Salesforce apparently wants to expand its product portfolio to include services for audio and video conferencing: As the Wall Street Journal reports, the provider of countless corporate cloud services is negotiating with the 14 billion euro company Slack Technologies about its takeover.
Slack, operator of the groupware service of the same name with currently 130,000 paying corporate customers, sees itself pushed to the wall by Microsoft because it is now distributing the competing product Teams as a standard component of its Microsoft 365 office platform and thus, according to Slack, hinders competition.
By an integration into the much larger Salesforce the Slack developers could continue their original concept of supplementing their functions through interfaces with services from other providers, as exist for web storage such as Dropbox, Google Drive or GitHub. This is in contrast to the Microsoft philosophy of realizing all imaginable functions exclusively with their own products.
Since the company was founded, Salesforce has positioned itself not only as a software developer for corporate web services, but also as a platform for marketing applications that its customers have developed and made available to other customers. The company has its own groupware products at the start with Chatter and Quip, but these have so far been entirely geared towards allowing users to communicate with one another via text messages and documents.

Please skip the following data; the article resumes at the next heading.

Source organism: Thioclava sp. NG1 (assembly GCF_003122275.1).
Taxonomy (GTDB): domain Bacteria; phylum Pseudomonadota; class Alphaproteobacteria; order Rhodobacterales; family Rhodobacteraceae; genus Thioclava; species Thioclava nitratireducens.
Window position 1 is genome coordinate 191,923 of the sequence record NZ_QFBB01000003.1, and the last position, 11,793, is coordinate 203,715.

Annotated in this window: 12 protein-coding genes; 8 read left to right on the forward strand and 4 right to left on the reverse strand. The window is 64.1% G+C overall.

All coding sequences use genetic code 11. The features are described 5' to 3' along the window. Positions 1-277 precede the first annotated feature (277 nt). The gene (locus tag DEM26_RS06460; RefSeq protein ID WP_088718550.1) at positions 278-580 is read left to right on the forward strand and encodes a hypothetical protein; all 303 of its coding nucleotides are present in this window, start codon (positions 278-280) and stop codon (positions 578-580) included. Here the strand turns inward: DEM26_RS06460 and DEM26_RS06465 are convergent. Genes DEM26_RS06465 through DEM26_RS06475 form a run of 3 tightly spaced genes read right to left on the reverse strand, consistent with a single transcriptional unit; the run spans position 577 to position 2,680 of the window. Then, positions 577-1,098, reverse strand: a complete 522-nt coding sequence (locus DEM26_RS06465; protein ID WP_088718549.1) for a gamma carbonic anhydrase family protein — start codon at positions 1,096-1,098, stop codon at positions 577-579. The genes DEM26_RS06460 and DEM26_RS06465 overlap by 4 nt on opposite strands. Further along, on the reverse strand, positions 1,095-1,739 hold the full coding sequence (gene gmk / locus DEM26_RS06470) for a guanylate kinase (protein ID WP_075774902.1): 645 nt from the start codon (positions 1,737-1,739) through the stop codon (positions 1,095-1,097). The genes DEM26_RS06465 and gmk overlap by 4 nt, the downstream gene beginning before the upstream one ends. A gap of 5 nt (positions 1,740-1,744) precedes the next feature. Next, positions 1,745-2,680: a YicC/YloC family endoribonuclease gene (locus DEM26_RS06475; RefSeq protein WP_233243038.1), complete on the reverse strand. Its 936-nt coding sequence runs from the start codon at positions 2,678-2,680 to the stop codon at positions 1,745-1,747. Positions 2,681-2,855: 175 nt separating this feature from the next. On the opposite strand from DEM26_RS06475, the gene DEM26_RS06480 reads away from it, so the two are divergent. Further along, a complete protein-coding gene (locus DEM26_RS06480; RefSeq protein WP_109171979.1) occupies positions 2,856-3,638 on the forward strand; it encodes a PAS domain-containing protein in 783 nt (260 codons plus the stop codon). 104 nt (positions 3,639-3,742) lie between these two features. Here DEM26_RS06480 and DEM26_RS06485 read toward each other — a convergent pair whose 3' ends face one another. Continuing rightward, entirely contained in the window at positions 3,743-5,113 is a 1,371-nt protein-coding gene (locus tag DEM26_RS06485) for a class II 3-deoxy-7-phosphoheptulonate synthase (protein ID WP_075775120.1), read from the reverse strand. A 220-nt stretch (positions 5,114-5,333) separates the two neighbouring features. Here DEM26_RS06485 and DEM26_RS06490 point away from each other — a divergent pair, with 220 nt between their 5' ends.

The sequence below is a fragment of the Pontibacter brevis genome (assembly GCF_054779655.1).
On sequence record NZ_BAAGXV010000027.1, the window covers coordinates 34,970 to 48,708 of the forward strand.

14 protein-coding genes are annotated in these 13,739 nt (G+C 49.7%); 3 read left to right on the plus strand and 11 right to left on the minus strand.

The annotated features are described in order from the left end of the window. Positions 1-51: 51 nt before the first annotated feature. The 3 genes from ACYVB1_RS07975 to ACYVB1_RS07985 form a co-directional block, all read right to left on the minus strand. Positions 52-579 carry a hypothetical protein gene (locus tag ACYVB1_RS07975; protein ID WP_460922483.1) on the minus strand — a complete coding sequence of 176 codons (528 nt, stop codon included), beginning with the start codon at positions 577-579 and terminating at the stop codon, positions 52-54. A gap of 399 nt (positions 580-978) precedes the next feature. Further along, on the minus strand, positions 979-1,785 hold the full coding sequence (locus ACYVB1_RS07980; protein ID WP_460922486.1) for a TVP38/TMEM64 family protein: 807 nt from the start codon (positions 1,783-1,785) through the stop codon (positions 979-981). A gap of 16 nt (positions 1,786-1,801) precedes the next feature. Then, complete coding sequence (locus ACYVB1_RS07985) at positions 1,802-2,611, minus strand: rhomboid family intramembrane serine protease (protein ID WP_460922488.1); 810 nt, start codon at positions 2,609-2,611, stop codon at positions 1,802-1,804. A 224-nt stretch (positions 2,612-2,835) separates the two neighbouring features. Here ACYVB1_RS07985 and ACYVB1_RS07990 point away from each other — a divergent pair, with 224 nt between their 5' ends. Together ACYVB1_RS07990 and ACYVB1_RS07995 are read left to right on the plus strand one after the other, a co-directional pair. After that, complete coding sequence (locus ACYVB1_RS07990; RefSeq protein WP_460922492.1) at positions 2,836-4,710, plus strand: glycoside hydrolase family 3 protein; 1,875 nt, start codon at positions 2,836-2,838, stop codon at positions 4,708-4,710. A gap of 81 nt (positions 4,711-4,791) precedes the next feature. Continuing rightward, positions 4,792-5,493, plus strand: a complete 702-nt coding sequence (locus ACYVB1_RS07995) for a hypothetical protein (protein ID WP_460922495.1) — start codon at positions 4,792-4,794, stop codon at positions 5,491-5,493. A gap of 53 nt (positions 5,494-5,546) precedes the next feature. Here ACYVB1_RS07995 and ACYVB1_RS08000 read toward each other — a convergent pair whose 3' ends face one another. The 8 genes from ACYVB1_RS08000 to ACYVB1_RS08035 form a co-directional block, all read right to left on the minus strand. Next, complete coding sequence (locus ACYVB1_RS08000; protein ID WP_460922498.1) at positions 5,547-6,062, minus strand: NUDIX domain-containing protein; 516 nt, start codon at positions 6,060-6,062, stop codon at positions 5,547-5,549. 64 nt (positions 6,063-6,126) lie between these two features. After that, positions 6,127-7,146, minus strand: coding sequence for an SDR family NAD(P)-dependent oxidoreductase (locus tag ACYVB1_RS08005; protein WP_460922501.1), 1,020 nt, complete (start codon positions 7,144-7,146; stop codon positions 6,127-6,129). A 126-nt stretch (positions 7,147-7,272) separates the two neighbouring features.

Complement the portfolio
Slack, on the other hand, also enables audio and video calls and has just announced that it will soon support a push-to-talk mode and also so-called stories. These are video clips that can be used to pre-produce and possibly replace a brief appearance in a video conference. With Slack, Salesforce could close a gap in its service offering and strengthen its position over competitor Microsoft.
In the short term, we couldn’t get Slack or Salesforce to provide information about the negotiations, but Slack’s share price jumped almost 30 percent today, Thursday.